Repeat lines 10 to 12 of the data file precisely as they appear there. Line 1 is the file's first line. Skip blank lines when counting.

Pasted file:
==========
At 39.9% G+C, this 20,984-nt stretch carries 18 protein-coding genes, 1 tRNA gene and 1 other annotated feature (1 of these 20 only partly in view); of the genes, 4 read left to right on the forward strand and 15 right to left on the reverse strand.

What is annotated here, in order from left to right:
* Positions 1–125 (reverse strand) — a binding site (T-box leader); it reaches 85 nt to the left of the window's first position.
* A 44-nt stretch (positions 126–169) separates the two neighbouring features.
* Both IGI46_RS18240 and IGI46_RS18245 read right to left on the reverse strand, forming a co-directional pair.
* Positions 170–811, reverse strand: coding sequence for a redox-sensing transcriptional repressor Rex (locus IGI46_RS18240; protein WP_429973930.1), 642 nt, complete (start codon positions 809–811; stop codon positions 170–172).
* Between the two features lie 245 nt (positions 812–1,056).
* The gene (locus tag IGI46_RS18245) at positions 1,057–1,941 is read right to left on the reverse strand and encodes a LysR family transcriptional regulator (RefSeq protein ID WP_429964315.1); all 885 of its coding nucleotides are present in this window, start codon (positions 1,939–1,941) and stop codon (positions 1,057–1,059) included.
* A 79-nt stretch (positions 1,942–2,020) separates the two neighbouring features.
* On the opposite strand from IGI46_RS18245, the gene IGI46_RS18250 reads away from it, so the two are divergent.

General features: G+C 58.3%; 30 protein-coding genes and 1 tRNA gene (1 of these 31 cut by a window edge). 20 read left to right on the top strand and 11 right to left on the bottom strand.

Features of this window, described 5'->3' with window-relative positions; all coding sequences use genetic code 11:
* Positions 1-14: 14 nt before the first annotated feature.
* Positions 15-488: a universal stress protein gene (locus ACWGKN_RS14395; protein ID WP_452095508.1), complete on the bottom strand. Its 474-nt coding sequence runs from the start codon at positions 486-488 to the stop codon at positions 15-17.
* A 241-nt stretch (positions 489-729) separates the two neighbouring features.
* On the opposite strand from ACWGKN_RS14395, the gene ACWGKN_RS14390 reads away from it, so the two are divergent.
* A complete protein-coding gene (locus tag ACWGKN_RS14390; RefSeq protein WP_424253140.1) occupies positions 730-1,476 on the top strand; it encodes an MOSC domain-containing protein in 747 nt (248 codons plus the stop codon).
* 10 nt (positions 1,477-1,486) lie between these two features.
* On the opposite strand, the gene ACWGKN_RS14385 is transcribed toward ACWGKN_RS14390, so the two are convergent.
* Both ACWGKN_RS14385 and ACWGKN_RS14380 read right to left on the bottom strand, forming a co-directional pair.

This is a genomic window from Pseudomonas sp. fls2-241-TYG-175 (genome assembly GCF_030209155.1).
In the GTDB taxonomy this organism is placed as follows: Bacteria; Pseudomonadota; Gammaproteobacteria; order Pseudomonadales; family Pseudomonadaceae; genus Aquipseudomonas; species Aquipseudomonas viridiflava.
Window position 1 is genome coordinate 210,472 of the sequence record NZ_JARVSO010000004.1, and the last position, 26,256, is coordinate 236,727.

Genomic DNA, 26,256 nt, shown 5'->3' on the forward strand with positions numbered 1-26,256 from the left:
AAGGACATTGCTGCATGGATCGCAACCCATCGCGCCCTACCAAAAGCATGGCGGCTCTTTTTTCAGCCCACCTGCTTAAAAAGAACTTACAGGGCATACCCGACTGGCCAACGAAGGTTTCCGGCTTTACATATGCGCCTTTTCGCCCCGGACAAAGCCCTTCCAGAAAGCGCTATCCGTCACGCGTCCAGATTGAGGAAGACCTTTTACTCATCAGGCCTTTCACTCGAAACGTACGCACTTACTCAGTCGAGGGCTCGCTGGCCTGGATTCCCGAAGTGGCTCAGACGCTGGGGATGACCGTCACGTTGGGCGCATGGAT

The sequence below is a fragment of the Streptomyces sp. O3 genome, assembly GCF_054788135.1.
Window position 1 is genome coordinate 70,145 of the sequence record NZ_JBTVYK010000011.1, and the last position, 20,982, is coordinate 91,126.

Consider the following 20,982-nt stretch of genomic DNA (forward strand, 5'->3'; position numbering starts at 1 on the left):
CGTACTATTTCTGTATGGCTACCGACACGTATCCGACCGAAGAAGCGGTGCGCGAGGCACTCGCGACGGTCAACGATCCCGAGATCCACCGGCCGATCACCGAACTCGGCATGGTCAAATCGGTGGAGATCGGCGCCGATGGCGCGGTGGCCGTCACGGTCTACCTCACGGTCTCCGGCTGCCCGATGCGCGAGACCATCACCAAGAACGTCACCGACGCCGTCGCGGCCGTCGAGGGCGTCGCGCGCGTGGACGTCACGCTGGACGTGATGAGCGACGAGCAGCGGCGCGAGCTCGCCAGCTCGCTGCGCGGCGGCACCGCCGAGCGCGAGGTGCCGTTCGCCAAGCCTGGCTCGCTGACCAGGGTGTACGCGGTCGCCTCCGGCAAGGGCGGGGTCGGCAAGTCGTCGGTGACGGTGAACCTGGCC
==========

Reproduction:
* On the opposite strand from IGI46_RS18245, the gene IGI46_RS18250 reads away from it, so the two are divergent.

General features: G+C 58.3%; 30 protein-coding genes and 1 tRNA gene (1 of these 31 cut by a window edge). 20 read left to right on the top strand and 11 right to left on the bottom strand.

Features of this window, described 5'->3' with window-relative positions; all coding sequences use genetic code 11: